its instantiation. The way the tree is created is obviously non-optimal. The final tree is well
optimised for space, but the initial tree is not, and, as we’ll see later, it may require quite
an amount of memory. It is also not very quick to build. Even though our primary interest is in
application of matchers and not in their instantiation, we still prefer our solution to be
practically usable for wide range of inputs.
Let’s save some time and space by creating the tree in one step. Another change is that we’ll also insert full strings into the tree rather than bytes one by one.
Here is the base class for a tree node:
A new method
add will insert a given substring of
pattern into this node, creating, if necessary,
more nodes and, possibly, replacing this node with a new one.
We’ll sacrifice a
SingleNode (it will be replaced with a
ChainNode of length 1; it can be re-introduced,
but the code will become longer and less clear with uncertain benefits). There will be three subclasses
ArrayNode: a branch node, which has more than one child. Currently, always implemented as a 256-long array, but, for saving on memory, can be replaced by something smaller. Null value in the array means that corresponding byte is illegal in this state, otherwise, we can descend one byte deeper into the tree;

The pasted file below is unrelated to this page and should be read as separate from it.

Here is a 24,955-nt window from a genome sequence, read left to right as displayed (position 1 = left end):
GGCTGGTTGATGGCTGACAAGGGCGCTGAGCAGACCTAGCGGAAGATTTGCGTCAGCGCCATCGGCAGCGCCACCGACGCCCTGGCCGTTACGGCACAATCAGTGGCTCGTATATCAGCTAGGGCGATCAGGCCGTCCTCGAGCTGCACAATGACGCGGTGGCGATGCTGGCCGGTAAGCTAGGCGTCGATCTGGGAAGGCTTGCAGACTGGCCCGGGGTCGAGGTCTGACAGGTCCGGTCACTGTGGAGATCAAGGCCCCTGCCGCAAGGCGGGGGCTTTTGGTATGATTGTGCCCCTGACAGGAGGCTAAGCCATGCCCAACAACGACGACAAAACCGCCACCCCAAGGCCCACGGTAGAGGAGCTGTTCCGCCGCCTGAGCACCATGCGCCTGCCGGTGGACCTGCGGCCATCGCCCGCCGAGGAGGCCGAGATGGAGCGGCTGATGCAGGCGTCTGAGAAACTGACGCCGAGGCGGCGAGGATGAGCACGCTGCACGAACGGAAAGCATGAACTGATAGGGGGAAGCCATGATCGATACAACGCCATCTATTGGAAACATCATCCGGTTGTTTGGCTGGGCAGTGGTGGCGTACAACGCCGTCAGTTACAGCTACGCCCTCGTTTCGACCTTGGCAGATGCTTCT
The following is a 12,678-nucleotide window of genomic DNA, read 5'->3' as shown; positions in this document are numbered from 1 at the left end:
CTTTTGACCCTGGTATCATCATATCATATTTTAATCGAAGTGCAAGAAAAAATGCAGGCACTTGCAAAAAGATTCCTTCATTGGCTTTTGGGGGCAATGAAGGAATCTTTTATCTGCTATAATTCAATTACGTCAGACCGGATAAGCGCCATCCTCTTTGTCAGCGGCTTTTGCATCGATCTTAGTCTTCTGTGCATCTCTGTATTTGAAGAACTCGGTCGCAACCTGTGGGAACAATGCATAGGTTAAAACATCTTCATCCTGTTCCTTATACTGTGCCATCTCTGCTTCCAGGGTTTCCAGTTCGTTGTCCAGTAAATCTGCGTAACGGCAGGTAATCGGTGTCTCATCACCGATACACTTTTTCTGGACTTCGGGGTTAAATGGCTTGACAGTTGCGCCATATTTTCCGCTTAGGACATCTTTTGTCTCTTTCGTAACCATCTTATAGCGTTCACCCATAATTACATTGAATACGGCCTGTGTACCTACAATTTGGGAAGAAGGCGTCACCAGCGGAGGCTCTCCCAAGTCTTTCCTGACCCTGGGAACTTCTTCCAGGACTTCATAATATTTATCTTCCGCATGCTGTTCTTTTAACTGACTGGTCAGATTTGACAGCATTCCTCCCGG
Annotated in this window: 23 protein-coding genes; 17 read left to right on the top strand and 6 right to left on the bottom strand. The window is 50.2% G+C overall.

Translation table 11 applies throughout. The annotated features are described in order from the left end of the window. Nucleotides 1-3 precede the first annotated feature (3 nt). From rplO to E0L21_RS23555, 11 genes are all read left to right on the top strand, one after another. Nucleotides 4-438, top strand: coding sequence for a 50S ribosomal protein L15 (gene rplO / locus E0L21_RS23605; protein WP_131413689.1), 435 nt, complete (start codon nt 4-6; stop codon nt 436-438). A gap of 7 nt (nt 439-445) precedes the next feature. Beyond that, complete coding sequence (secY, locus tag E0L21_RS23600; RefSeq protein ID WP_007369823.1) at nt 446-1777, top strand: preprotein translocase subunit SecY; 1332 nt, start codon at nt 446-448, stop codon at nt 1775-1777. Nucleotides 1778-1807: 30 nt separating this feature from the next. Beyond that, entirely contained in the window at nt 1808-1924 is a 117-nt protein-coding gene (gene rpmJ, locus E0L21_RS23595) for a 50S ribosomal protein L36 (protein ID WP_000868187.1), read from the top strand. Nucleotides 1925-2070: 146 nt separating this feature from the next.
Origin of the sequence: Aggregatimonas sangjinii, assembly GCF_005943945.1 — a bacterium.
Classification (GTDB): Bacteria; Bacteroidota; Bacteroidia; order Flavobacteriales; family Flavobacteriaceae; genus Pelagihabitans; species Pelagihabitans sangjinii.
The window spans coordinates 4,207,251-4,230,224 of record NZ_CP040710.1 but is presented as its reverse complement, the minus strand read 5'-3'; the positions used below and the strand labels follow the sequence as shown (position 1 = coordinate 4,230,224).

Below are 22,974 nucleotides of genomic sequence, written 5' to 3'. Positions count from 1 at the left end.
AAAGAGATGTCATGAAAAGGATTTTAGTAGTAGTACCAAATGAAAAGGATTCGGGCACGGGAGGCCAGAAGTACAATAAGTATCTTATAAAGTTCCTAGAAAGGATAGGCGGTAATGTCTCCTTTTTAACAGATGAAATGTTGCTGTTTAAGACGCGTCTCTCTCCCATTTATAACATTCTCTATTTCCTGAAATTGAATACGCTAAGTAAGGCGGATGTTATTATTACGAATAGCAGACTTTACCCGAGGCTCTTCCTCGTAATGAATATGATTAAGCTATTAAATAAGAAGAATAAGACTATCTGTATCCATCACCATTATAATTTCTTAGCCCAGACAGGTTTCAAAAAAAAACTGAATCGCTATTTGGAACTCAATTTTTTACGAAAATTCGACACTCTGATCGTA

ChainNode: a node representing a string of bytes; it has a single child indicating the next node to match;
nullmeans end of matching process.
EmptyNode: a terminal node that indicates end of matching process for an
nullhas other meaning there). This node is immutable, so exactly one instance is needed.
boundary bit indicates that the path in the tree from the root to (but not including) this node
represents a valid prefix of the pattern. The
EmptyNode always has this bit on. This bit always
applies to the whole node; if a prefix of the pattern ends in the middle of a chain, this chain is
split in two.
Here are our nodes:
ChainNode.add looks complicated but actually is not. It must cater for four major cases:
- the added string is a proper suffix of the chain: split the chain at that point to put a
boundaryflag on the second chain;
- the chain is a proper suffix of the added string: add the remaining string to the chain’s child, if it exists,
otherwise make the remaining string such a child with the
- the added string is equal to the chain: if there is a next node, set the
- the string and the chain differ somewhere: create an
ArrayNodeand insert it into an appropriate place. There are three sub-cases: the array node may replace the first byte of the chain, or the last one, or some middle one, splitting the chain in two.
The tree-building procedure now looks very neat:
The matching procedure looks nice, too:
The times are very close to those of the
LightChainMatcher – removal of the
SingleNode hasn’t affected them: